According to a 2017 Willis Towers Watson study, poor health and financial worries have a strong correlation to employee productivity. The University of Alabama at Birmingham School of Optometry reported in a computer vision study that even minor vision problems can decrease an employee’s productivity level. These studies make it easier to understand why some employees would consider changing jobs for better medical, dental and vision benefits. Yet, many employers don’t offer dental and vision benefits alongside medical plans.
Only 68% of employee respondents said their employers offered dental benefits, and only 64% said their employers offered vision benefits, according to a 2018 workplace benefits survey by Employee Benefit Research Institute and Greenwald & Associates. There are various reasons employers decide not to offer dental or vision plans, including these common explanations:
- Misconception that their company is too small
- Previous plan offerings were unsuccessful
- Employees would not be able to pay the monthly premiums or see the value of the plans
Another common rationale is that employers may find selecting dental and vision plans a bit intimidating with too many plan options, including the different types of dental plans like MAC, Passive PPO, Active PPO and DHMO. They may also be confused by how dental and vision insurance products work. In an industry full of acronyms, it sometimes takes a little time and a good tutor to become familiar with the alphabet soup of dental and vision insurance.
The truth is that employers need benefits consultants and brokers to guide them through the process. They look to you to deliver the right plans that meet their specific business goals, benefits needs and their budget—no matter how large or small the company. Benefit consultants and brokers must go beyond shopping for the lowest price by advising their clients to select dental and vision benefits that appeal to both current and future employees.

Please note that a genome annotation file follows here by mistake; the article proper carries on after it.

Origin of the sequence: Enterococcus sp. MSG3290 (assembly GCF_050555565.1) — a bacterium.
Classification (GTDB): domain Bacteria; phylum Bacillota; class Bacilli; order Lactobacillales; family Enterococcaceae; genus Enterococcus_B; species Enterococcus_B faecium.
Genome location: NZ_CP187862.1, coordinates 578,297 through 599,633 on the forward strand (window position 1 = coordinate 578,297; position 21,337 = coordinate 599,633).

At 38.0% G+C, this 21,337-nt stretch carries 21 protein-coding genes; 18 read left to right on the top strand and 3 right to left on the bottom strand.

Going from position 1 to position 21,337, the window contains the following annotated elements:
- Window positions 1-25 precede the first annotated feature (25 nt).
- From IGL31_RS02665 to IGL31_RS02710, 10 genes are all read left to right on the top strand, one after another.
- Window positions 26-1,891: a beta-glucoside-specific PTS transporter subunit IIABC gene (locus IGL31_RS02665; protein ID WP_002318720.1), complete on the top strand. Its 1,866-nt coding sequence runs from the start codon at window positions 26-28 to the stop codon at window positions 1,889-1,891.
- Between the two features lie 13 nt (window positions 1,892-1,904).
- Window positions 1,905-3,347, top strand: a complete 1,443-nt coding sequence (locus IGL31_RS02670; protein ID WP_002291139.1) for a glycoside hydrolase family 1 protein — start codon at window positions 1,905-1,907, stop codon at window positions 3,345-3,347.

[Bold] Marketing Tip: Really know your clients
Seasoned brokers and advisors know that delivering a higher level of service means getting to know each of your clients’ needs, beyond client data, industry codes and prior enrollment history. Know what each client values most, their unique challenges and their top talent competitors. This is essential to helping your clients develop a solid benefits strategy with streamlined solutions that align with their priorities.
Client relationships mean everything in this industry, but it’s easy to have a strong client relationship and still lose sight of your client’s changing business priorities and goals. And for the employer, it’s easy to slip into a routine of offering the same benefits plan year after year, and miss the signals that it’s time to update the dental or vision plans.
As benefits professionals, you are in a perfect position to assist your clients in identifying these signals and providing guidance on whether it’s time to update their dental and vision plans—or maybe even add another dental plan option to their benefit package. Monitoring employee demographics and annual plan utilization reports are great ways to spot some early signs that your clients may need adjustments to their dental and vision benefits. Through this consulting process, your clients will be better equipped to help employees maintain their health and productivity levels. And happy, healthy employees also help your clients win in today’s competitive labor market.
Brian Muse is the vice president of Dental and Vision Market Development at Unum, primarily focused on supporting business development and client satisfaction of Unum’s dental and vision products. He has 29 years of comprehensive sales, account management and business development experience, including more than 14 years of experience in the employee benefits industry.